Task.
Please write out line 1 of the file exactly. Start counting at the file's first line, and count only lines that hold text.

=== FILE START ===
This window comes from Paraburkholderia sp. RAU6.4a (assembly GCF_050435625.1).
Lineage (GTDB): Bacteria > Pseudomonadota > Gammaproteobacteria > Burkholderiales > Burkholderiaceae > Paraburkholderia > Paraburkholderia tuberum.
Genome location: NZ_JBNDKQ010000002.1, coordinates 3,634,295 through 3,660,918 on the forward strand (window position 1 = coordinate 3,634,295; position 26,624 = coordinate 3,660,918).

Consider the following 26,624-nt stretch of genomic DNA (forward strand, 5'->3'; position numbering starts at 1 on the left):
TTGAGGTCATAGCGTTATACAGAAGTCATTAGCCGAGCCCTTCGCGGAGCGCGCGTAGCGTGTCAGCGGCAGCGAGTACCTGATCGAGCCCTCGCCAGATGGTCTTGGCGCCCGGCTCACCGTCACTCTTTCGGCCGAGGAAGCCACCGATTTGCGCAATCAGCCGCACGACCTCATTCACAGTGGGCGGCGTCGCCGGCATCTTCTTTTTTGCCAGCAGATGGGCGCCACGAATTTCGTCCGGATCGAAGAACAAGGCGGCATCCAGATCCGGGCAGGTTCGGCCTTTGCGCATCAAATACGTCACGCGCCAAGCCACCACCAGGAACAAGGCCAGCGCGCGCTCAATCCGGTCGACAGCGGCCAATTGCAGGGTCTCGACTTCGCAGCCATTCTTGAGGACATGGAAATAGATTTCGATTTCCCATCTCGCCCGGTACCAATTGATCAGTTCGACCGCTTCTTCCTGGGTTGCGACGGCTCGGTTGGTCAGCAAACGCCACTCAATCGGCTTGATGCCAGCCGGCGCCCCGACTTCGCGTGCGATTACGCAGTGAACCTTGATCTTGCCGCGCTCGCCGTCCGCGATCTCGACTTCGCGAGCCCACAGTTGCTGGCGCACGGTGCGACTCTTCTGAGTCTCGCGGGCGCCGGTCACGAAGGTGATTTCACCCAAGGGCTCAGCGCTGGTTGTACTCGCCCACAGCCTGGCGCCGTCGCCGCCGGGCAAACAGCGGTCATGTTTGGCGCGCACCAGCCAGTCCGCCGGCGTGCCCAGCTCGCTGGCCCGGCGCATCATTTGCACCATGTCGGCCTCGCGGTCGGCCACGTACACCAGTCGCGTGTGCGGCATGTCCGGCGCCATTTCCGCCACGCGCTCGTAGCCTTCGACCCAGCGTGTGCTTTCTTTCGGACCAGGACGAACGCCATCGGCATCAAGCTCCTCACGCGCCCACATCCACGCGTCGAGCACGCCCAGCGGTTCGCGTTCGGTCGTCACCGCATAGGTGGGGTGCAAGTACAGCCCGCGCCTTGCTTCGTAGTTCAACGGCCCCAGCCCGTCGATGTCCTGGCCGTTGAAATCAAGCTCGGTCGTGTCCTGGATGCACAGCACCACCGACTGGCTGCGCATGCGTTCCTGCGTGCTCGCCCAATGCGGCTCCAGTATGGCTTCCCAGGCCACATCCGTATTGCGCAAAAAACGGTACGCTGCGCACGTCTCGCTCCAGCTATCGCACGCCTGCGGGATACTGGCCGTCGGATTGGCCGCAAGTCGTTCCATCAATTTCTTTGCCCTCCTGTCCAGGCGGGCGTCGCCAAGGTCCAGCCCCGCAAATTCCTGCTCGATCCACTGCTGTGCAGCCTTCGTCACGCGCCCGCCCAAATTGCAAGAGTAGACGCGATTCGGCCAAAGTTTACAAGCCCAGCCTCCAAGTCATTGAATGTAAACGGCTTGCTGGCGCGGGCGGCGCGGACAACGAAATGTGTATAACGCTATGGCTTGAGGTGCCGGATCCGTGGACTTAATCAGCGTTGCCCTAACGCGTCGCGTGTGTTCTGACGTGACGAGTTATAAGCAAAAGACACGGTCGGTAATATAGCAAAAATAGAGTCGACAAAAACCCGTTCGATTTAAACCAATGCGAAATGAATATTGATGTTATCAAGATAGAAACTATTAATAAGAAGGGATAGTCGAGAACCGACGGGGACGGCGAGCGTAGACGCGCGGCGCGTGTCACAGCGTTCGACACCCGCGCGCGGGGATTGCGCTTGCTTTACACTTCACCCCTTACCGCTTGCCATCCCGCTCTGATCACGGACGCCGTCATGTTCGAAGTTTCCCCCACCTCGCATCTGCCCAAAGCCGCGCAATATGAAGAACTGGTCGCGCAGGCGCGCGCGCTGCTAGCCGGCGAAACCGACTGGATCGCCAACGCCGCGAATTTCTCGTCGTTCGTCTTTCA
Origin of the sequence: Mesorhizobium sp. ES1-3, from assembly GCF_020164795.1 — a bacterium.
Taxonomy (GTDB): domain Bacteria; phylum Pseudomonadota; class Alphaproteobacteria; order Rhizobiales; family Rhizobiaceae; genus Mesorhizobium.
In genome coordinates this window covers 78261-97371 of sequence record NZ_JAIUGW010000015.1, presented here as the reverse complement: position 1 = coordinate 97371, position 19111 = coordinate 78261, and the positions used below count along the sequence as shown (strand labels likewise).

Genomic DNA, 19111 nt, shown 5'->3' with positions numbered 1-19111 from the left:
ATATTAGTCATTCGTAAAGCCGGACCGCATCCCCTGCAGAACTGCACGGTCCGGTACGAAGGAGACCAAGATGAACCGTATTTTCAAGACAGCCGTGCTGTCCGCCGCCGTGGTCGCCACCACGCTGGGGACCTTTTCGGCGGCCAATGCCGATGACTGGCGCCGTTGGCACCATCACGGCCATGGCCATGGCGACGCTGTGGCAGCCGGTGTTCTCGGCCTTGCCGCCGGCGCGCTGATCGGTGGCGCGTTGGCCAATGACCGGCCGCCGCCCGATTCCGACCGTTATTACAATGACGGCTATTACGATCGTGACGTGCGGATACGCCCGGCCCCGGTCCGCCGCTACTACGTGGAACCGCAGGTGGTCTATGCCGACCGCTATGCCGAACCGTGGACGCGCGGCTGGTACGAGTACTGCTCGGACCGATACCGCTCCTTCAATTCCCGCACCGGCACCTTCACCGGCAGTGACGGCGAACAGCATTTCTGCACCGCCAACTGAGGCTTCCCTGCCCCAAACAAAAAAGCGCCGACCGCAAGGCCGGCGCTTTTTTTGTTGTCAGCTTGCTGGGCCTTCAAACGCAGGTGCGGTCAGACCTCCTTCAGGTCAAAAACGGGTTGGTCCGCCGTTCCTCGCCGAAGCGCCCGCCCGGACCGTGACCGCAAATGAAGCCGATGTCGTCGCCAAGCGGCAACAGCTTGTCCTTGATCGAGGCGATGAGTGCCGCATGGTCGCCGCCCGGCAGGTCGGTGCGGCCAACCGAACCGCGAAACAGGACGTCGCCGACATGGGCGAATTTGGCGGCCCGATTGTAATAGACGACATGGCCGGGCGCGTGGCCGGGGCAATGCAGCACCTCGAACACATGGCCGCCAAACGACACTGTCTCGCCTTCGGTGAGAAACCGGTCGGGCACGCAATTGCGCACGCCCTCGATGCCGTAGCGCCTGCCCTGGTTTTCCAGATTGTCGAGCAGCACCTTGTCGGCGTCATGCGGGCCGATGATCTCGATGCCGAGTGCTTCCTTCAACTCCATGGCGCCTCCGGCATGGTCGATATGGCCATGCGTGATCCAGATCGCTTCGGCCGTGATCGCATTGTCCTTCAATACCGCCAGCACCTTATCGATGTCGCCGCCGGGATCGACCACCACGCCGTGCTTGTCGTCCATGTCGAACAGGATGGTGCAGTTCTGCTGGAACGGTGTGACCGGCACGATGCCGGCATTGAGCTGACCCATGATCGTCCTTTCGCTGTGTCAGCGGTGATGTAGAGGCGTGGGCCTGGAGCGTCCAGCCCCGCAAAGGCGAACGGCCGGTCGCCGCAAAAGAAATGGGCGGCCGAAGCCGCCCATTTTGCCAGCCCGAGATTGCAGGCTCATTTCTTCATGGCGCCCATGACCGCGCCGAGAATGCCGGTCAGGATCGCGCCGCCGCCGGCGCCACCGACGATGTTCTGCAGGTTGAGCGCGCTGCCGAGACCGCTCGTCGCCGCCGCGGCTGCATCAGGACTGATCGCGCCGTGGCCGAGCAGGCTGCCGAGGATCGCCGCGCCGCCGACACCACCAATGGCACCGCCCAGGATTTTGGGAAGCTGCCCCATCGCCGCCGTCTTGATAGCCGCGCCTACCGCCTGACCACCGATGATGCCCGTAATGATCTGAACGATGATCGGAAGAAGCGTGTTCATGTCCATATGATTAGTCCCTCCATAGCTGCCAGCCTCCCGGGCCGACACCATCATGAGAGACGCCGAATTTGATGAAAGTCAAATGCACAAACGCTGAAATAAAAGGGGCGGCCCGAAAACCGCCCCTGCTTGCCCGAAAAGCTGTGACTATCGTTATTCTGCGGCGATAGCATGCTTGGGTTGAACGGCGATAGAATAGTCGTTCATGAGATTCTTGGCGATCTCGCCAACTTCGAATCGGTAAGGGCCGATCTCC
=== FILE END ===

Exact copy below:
This window comes from Paraburkholderia sp. RAU6.4a (assembly GCF_050435625.1).